By  on September 28, 2010

NEWBERRY, S.C. — Rep. John Spratt, co-chair of the congressional Textile Caucus and the Palmetto State’s longest-serving member of the House, is facing a difficult reelection campaign against state senator Mick Mulvaney.

Spratt is one of a handful of Democratic representatives targeted by Republicans in their quest to take back control of the House and his votes for the economic stimulus package, health care and energy legislation are drawing fire.

A longtime defender of the nation’s textile and apparel industry, which once had a prominent role in the South Carolina economy, Spratt continues to mount a defense of the industry as plants shutter and move overseas. Nationally, textile and apparel employment is expected to fall 15 percent through 2018, according to the Bureau of Labor Statistics. While traditional cut-and-sew operations are expected to decline nationwide, in South Carolina jobs in textile plants supplying producers offshore, as well as manufacturers of nonwoven products, home furnishings, dyeing and pigment plants, and manufacturing and medical textile products, are poised for growth, according to BLS predictions. South Carolina textile employment had gone to 15,996 last year from 52,226 in 2001, according to the state’s Commerce Department. Apparel jobs in the state have fallen to 1,861 in 2009 from 7,999 in 2001.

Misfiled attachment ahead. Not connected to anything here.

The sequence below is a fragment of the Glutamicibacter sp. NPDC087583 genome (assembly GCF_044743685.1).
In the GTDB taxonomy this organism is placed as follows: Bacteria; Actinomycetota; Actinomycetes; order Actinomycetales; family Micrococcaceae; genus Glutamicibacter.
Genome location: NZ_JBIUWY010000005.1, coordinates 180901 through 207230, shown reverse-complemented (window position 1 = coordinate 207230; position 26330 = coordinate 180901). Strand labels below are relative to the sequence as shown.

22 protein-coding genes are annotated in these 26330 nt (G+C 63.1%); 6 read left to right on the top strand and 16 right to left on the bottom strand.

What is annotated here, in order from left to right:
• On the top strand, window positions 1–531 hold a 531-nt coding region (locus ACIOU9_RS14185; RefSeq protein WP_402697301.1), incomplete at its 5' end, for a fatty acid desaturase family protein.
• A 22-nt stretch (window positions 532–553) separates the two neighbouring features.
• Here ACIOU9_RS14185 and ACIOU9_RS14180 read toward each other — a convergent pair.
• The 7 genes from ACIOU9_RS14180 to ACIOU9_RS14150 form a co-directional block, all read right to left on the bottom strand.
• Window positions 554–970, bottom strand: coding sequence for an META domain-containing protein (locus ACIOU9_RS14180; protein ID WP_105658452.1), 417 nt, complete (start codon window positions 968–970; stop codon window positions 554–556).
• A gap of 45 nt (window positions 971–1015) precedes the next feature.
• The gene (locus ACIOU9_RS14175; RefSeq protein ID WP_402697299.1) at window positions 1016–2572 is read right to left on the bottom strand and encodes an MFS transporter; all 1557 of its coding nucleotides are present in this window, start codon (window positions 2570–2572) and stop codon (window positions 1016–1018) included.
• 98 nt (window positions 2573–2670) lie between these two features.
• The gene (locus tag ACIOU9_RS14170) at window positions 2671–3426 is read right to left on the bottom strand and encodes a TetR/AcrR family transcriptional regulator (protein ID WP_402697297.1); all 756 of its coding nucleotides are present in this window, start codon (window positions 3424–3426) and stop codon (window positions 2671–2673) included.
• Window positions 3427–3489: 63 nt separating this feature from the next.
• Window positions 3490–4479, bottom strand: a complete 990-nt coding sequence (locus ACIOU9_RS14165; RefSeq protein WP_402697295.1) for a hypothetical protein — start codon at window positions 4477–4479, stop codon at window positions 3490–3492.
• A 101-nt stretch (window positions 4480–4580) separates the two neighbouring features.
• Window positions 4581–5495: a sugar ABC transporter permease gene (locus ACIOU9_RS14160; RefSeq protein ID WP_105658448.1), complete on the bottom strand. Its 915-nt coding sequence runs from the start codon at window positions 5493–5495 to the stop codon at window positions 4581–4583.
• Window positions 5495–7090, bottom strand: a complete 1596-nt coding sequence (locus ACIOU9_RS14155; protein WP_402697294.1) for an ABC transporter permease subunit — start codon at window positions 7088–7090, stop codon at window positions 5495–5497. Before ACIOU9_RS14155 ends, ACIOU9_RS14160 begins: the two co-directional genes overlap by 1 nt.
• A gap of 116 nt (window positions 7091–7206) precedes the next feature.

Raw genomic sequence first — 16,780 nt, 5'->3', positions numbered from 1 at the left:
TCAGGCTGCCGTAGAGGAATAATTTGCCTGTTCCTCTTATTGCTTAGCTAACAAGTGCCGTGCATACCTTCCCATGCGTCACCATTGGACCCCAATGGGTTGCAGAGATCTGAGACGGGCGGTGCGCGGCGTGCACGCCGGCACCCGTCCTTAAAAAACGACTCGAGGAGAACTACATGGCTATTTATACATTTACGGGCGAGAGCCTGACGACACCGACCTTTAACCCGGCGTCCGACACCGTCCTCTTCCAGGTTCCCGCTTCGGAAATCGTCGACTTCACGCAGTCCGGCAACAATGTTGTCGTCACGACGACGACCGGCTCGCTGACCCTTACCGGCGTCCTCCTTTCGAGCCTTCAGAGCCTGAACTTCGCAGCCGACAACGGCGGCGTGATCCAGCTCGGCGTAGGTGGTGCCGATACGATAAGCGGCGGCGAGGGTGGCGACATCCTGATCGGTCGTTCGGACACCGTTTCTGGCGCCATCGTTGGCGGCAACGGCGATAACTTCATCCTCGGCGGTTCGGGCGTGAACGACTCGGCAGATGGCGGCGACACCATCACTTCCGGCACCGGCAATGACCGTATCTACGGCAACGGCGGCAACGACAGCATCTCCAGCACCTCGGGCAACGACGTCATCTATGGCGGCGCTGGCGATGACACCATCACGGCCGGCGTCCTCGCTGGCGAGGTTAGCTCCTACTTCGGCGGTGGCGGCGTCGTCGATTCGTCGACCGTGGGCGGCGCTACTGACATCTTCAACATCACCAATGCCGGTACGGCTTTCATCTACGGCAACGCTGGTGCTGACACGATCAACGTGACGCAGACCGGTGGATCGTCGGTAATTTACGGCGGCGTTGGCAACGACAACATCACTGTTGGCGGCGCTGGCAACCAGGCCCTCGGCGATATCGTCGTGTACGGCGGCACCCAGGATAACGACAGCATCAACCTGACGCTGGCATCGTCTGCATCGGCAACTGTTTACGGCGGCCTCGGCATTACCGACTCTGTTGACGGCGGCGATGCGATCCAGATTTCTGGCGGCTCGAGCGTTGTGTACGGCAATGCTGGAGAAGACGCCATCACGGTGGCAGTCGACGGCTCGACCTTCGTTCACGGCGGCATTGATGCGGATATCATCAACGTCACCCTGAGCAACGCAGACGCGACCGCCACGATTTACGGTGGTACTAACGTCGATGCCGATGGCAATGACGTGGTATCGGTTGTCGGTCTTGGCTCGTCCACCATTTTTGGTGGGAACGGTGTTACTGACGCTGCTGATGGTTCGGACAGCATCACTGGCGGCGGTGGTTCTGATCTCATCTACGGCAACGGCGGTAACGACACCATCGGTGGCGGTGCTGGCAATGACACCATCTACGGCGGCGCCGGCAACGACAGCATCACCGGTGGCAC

In Spratt’s district, which stretches across the northern state border from the Republican-dominated upstate to the Pee Dee region that borders I-95 and is home to more Democrats, textile plants have not fared well. That decline stings as voters watched Spratt back government assistance to the U.S. automakers and banks last year.

“Twenty-five years ago we had three textile plants here and now they’re gone,” said Don Saylor, chairman of the Newberry County School Board, who listened intently to Spratt as he spoke to a crowd of about 100 people in the Newberry Opera House last month. “They were private enterprises and no one bailed them out, but we’re bailing out GM. Why were they allowed to leave and we bailed out other industries? They were South Carolina’s lifeline.”

Though he was wearing a red-and-white Spratt sticker on his shirt, Saylor said he usually votes for Republicans and is not a Spratt supporter. He criticized President Obama’s economic policies, which Spratt has supported, and said, “We can’t just keep printing money.”

At the campaign rally, Spratt said, “There’s a lot left to be done. I want to help put the country back on track for an economic recovery, I want to help create jobs. You know, they say it’s not the dog in the fight but the fight in the dog. I’ve got a lot of fight left, and I want one more opportunity to do something good for South Carolina and the United States.”‘

Rob Chapman, chairman and chief executive officer of Inman Mills, which has three plants and 620 employees in South Carolina, said the textile industry has survived in the state much because of Spratt’s help. The Inman Mills political action committee gave Spratt $500, according to the Federal Elections Commission.